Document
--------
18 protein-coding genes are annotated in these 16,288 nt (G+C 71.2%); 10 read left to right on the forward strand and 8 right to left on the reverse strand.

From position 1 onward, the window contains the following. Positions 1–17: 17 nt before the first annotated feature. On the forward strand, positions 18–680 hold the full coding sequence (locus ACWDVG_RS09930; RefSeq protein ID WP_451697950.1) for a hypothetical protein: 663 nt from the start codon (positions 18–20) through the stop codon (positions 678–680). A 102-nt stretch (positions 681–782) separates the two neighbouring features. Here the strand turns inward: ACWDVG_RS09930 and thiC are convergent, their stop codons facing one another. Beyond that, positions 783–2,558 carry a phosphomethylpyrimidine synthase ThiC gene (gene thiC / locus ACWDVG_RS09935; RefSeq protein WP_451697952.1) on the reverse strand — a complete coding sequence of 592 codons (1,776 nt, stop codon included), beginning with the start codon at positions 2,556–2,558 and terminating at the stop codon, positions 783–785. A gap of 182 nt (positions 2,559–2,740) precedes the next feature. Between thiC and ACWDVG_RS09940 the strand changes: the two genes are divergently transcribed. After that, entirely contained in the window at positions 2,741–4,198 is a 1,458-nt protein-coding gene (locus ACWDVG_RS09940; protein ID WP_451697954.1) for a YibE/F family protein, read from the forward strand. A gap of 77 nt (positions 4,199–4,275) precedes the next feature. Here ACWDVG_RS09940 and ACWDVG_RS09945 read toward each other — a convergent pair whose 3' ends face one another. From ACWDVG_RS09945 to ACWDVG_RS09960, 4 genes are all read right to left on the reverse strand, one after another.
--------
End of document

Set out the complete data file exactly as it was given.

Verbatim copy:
18 protein-coding genes are annotated in these 16,288 nt (G+C 71.2%); 10 read left to right on the forward strand and 8 right to left on the reverse strand.

From position 1 onward, the window contains the following. Positions 1–17: 17 nt before the first annotated feature. On the forward strand, positions 18–680 hold the full coding sequence (locus ACWDVG_RS09930; RefSeq protein ID WP_451697950.1) for a hypothetical protein: 663 nt from the start codon (positions 18–20) through the stop codon (positions 678–680). A 102-nt stretch (positions 681–782) separates the two neighbouring features. Here the strand turns inward: ACWDVG_RS09930 and thiC are convergent, their stop codons facing one another. Beyond that, positions 783–2,558 carry a phosphomethylpyrimidine synthase ThiC gene (gene thiC / locus ACWDVG_RS09935; RefSeq protein WP_451697952.1) on the reverse strand — a complete coding sequence of 592 codons (1,776 nt, stop codon included), beginning with the start codon at positions 2,556–2,558 and terminating at the stop codon, positions 783–785. A gap of 182 nt (positions 2,559–2,740) precedes the next feature. Between thiC and ACWDVG_RS09940 the strand changes: the two genes are divergently transcribed. After that, entirely contained in the window at positions 2,741–4,198 is a 1,458-nt protein-coding gene (locus ACWDVG_RS09940; protein ID WP_451697954.1) for a YibE/F family protein, read from the forward strand. A gap of 77 nt (positions 4,199–4,275) precedes the next feature. Here ACWDVG_RS09940 and ACWDVG_RS09945 read toward each other — a convergent pair whose 3' ends face one another. From ACWDVG_RS09945 to ACWDVG_RS09960, 4 genes are all read right to left on the reverse strand, one after another.